019 | The Great War

This episode, we focus on World War 1, but unlike most shows that cover this topic, we actually talk about some of the lesser known parts of the conflict. It's not one you want to miss out on, trust me!


The Live Telethon: In 2013, in an attempt to try and generate both interest and enough money for printing my book “Bible Stories”, I did a 12 hour telethon streamed on YouTube. We perhaps had a maximum audience size of 30 or so people. Still, some of them watched the whole show, so there are some hard-core listeners out there. 

How You Never Buy Anything Anymore: I’m not the only one who thinks this is bogus: electronic purchases are in fact long term rentals. You don’t own anything anymore. [1]

The Early “Internet”: Check out these old Telegraph maps. You might notice that it looks a lot like the modern Internet. If you told people using this somewhat primitive system that it would eventually connect every human being together, would they believe you? [2]

Veteran’s Day: One the show, I refer to the Canadian version of the “holiday”. It takes place on Nov.11th, the day that the Armistice went into effect (despite having been signed 6 months earlier) between Germany and the Allied Powers. While the day was meant to commemorate the war as an effort to convince ourselves it would never happen again, people often forget that the Treaty of Versailles is not a peace accord, but really a long cease fire.[3] 

The Shlieffen Plan: Germany had been planning France’s demise for quite some time. Ever since the Franco-Prussian War, these guys have had a hard-on for figuring out how to conquer France. Even though they won that first conflict, they lost more men, and had to quickly sign a peace treaty before a potential retaliation. Still, the plan was for a quick defeat of France in 6 weeks (as opposed to the months it had taken them before) so they could then attack Russia. So you can see that Hitler’s “plans” didn’t just pop into his head, did they? [4]

The Dryfuss Affair: A show will eventually be made about this travesty of justice, but sufficed to say, the story of a men falsely accused of treason who is sent to prison for a crime he did not commit, only to see him be free and exonerated in the end is a classic Hollywood tale, except that it really happened. [5]

The Free People of Color (Partial Retraction): This is where things get complicated. We’re talking about sophisticated descendants of rich color aristocracy that owned slaves themselves. The term Creole is actually a broader term that is used to describe all culture that descends from French colonial influence. [6]

The First World War in Africa: This is the part of our history that we rarely talk about. 

The Harlem Hellfighters: Having never surrendered one inch of their trench, they were the most feared fighters in the war. I suppose there was probably a lot of bottled anger, and being accustomed to being chased and attacked. [8]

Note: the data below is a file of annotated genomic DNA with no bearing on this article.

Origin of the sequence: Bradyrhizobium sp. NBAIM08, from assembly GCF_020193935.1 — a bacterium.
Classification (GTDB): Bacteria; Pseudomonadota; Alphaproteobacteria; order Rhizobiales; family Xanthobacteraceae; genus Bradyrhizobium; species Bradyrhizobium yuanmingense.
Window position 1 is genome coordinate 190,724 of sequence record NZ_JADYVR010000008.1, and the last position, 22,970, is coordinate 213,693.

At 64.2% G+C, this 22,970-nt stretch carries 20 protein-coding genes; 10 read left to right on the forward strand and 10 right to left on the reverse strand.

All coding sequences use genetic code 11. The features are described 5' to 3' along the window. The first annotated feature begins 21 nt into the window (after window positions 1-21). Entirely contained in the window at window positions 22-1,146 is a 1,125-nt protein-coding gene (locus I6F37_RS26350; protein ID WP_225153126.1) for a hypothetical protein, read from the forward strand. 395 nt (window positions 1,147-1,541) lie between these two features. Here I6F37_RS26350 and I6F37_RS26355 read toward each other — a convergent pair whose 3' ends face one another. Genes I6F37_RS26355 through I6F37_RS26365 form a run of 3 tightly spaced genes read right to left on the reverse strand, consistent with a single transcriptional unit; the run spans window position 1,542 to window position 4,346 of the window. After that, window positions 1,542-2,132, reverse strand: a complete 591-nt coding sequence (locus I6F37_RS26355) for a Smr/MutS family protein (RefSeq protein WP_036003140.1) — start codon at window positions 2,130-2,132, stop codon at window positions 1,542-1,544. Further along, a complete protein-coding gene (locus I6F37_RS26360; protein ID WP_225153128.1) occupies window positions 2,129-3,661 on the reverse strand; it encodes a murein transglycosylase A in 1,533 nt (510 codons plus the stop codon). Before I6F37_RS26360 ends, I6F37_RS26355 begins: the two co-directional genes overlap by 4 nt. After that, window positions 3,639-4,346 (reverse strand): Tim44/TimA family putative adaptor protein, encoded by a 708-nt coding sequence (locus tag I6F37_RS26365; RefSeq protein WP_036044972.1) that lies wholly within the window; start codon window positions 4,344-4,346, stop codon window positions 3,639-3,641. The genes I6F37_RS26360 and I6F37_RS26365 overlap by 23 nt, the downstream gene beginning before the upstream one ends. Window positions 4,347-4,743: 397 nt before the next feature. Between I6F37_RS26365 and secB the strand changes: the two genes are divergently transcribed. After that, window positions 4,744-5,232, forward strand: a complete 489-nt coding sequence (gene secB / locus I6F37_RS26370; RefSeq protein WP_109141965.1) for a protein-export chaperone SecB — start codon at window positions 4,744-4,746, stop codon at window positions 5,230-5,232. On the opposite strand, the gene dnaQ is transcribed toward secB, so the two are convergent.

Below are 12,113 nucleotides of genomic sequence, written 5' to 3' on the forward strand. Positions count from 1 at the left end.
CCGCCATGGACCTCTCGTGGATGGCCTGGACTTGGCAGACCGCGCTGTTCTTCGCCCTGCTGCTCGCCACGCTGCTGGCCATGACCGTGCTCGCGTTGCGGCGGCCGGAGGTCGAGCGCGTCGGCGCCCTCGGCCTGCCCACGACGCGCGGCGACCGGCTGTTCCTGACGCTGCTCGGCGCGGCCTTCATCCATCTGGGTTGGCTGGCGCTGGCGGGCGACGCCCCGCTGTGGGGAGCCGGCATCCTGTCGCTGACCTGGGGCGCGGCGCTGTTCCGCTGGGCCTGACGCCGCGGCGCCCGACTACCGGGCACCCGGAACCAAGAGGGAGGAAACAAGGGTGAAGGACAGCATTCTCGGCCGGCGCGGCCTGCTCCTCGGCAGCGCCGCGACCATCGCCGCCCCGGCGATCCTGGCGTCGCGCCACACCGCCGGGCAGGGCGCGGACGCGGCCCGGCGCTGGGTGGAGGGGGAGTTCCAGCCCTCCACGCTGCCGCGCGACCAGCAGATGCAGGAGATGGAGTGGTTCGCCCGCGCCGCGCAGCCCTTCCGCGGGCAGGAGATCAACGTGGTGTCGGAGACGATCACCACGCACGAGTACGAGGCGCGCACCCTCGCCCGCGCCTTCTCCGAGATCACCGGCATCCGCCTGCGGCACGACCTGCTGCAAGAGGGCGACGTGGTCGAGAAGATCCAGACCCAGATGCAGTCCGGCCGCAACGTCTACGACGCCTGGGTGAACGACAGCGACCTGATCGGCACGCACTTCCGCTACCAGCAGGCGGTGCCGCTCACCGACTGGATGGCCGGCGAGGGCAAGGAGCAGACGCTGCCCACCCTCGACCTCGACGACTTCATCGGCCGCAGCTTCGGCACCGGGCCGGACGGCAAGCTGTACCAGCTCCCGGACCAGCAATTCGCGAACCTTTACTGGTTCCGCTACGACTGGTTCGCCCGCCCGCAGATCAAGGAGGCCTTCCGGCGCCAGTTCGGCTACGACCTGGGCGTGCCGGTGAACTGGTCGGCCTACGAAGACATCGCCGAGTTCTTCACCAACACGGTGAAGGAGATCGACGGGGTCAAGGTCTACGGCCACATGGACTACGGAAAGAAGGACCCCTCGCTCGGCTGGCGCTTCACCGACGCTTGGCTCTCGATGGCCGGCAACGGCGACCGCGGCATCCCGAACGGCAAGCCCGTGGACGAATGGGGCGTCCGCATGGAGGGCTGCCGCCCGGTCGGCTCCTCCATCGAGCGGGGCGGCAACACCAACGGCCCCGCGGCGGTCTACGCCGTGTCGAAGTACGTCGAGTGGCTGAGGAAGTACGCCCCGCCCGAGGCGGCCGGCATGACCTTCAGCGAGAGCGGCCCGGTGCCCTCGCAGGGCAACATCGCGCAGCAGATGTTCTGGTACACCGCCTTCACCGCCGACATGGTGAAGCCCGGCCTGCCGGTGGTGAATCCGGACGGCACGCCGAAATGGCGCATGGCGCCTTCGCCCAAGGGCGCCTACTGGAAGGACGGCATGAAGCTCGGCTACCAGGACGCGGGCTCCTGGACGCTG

Lynchings After Wars: It wasn’t just the first war that saw this sort of outrageous and cowardly behavior. Even after the end of the Second World War, there were lynchings. Imagine surviving that nightmare only for a racist, close-minded coward and his posse to get to you. It’s a shame that murder is so easy when it’s done in a gang. [9]

Australia’s Independence: The First War was pretty traumatic to all the colonies, who started to break from their Suzerainty by commemorating their dead. The best example of this is Anzac Day. [10]

Belgium’s During the War: The Belgium were pivotal in delaying the Germans from unleashing the Shlieffen Plan, thus giving France critical time to mobilize. This would eventually lead to what became known as “The Rape of Belgium [11] 

Four Horsemen (Retraction): Pestilence IS disease. He’s also referred to as “Conquest” in the Bible. The other three horsemen are, War, Famine, and naturally, Death. [12]  

[1] https://www.eff.org/deeplinks/2014/01/you-bought-it-you-own-it-time-reclaim-right-usetinkerrepairmakeselllend-your-stuff
[2] http://atlantic-cable.com/Maps/Colton-1855-World-Telegraph-Lines.jpg
[3] https://en.wikipedia.org/wiki/Treaty_of_Versailles
[4] https://en.wikipedia.org/wiki/Schlieffen_Plan
[5] https://en.wikipedia.org/wiki/Dreyfus_affair
[6] https://en.wikipedia.org/wiki/Free_people_of_color
[9] https://rhapsodyinbooks.wordpress.com/2009/05/25/memorial-day-remembrance-lynching-of-black-veterans-after-world-war-ii/
[10] https://en.wikipedia.org/wiki/Anzac_Day
[11] https://en.wikipedia.org/wiki/Belgium_in_World_War_I
[12] https://en.wikipedia.org/wiki/Four_Horsemen_of_the_Apocalypse